Another illustration is no less significant. We must not imagine that in any of the authoritative explanations of the Middle Ages concerning the story of creation, the six days of creation were interpreted to mean days of twenty-four hours, such as we have today. This interpretation would never have entered the minds of any of the leading theological teachers, because they understood what was presented in these documents. They still knew how to attach a meaning to the words of the Bible. Has it any meaning whatsoever in discussing these documents about the creation, to speak in our present manner of days of creation twenty-four hours long? What is the meaning of a day? A day is what results from the mutual relationship between the rotating Earth and the Sun. We can only speak of days in our sense when we think of the relationship between the Sun and the Earth with its movement as it is at the present time. But we find in the Book of Genesis the first narration of any such mutual relationship between Sun and Earth in connection with the fourth period, the fourth “day” of creation. Therefore “days” in our sense could not possibly have had their beginning prior to the fourth day of the history of creation. Before that time it would have been foolish to imagine days as we have them now. Since only on the fourth “day” conditions arose which made day and night possible, one cannot speak of days in the present sense before that. Then came a time when men no longer recognized the spiritual significance of the words day and night, when they were of the opinion that the only kind of time possible was what they knew in connection with physical days. So to the materialistically minded man, and even to the theologian, a day of creation also meant a day like our present day, because they knew of no other.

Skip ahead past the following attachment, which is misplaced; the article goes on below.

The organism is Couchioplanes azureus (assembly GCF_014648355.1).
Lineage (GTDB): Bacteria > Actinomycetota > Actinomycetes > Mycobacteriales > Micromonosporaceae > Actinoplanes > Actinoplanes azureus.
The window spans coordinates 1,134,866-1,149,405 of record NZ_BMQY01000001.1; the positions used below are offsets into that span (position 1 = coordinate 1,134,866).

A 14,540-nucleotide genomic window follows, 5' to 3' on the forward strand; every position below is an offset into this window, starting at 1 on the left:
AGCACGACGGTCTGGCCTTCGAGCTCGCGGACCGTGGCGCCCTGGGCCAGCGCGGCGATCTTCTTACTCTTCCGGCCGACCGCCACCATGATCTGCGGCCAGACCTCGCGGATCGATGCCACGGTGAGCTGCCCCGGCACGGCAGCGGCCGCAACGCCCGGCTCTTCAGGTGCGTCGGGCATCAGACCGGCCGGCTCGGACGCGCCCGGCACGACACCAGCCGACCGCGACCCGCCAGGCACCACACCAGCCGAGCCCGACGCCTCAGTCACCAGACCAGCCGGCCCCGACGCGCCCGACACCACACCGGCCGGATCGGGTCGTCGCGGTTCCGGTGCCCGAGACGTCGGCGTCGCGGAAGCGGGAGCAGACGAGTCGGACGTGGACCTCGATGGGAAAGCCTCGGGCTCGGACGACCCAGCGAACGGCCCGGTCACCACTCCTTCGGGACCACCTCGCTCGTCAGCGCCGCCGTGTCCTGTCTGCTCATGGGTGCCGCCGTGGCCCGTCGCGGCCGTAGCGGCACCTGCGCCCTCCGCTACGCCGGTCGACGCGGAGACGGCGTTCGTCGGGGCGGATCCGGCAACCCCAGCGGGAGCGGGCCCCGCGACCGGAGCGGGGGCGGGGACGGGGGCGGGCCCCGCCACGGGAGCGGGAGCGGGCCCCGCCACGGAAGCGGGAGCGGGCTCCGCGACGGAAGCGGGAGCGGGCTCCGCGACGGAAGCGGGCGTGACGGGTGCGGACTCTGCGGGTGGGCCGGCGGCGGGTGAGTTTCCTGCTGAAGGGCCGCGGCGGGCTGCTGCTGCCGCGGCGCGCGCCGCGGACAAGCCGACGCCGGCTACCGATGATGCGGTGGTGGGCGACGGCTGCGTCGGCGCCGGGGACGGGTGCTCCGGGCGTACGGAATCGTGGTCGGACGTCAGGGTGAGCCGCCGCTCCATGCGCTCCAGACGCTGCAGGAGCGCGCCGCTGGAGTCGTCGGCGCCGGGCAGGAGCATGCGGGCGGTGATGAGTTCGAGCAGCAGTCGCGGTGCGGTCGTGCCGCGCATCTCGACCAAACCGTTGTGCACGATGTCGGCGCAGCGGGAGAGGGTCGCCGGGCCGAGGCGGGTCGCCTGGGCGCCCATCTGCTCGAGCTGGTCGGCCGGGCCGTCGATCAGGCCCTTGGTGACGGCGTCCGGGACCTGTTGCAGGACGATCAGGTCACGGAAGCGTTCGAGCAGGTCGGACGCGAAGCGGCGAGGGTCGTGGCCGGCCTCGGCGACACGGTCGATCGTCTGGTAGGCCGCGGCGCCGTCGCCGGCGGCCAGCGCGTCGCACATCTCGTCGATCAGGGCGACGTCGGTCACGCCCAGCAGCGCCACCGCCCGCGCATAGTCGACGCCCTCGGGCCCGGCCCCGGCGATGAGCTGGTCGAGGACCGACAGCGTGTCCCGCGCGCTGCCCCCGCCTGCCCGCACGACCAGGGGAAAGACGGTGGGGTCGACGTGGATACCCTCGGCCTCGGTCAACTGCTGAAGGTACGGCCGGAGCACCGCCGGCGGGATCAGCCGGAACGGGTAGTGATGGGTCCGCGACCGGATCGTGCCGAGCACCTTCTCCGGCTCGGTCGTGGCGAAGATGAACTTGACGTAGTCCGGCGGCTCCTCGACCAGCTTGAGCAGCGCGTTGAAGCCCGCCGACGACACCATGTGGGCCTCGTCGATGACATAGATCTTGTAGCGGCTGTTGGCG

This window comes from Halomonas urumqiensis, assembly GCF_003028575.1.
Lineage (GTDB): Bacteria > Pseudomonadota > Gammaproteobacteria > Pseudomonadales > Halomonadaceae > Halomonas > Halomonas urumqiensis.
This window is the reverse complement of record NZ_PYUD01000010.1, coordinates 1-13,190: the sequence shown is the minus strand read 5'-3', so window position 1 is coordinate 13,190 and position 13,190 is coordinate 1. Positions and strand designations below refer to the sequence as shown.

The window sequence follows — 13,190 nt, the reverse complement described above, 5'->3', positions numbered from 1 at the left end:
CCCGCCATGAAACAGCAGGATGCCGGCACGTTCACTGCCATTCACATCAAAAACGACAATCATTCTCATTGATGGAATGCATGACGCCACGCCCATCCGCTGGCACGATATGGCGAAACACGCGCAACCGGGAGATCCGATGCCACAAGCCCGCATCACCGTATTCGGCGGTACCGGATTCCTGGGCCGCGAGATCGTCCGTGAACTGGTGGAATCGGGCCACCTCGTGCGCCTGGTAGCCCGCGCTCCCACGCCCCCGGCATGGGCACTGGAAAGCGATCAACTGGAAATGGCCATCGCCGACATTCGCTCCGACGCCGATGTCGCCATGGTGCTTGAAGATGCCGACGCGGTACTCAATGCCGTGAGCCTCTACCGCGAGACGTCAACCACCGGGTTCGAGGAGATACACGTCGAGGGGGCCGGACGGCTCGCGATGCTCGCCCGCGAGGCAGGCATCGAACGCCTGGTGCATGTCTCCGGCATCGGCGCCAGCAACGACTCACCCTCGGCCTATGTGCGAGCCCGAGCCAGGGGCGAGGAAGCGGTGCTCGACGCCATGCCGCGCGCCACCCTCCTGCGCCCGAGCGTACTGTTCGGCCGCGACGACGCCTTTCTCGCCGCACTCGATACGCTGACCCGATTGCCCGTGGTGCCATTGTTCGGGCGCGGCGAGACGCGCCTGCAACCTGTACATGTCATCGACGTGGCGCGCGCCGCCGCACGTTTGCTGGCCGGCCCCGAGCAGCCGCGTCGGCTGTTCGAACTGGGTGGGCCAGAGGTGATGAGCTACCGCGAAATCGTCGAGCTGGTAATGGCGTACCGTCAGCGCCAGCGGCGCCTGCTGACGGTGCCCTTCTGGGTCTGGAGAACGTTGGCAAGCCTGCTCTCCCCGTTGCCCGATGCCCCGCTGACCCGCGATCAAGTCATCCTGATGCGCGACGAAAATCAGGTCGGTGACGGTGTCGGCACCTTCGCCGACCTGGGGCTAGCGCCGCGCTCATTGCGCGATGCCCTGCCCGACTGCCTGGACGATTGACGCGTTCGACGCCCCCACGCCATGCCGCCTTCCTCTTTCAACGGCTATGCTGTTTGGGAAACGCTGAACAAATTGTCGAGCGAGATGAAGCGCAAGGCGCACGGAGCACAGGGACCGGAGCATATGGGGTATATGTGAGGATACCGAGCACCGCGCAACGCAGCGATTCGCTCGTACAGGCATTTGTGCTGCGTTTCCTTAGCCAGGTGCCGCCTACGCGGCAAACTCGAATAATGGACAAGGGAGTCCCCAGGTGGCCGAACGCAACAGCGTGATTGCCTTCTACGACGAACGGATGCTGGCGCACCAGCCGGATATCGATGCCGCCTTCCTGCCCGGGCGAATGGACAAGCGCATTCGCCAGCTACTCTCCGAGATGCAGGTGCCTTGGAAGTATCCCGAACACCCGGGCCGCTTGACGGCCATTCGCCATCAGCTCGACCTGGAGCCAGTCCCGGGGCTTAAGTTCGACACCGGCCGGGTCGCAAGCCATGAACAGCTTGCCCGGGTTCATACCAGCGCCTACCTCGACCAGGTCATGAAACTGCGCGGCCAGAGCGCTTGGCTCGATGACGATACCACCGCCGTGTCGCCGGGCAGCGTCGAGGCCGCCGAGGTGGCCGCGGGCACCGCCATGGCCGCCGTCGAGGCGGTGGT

The older theologians spoke differently about these things. Such a one would have said, first and foremost, that nothing non-essential was to be found in important passages in the old religious documents. To illustrate this, let us consider one special passage. Let us take the twenty-first verse of the second chapter of the First Book of Moses. There we read: “Then the Lord God caused a deep sleep to fall upon the human creature, and he slept.” The earlier commentators laid very special importance upon this passage. Those who have understood a little of the evolution of the spiritual forces and capacities of mankind know that there are different states of consciousness, that what we call sleep in the average man is only a transitory state which in the future will develop into one in which the human being, independent of the body, will perceive the spiritual world. (This is today already the case with the initiates.) Therefore the commentators said: God permitted Adam to fall into a deep sleep and then he could perceive what he could not otherwise perceive with the physical sense organs. This means a clairvoyant sleep — and what is related here is the experience of a higher state of consciousness. So Adam fell into a deep sleep. This was an old interpretation and it was said that a religious document would not have spoken of God's permitting a deep sleep to fall upon the human being if, at an earlier time, he had already gone through such an experience. We are thereby shown that this is the first sleep and that before this time the human being was in states of consciousness in which he was still able constantly to perceive spiritual things. This is what was related to the people.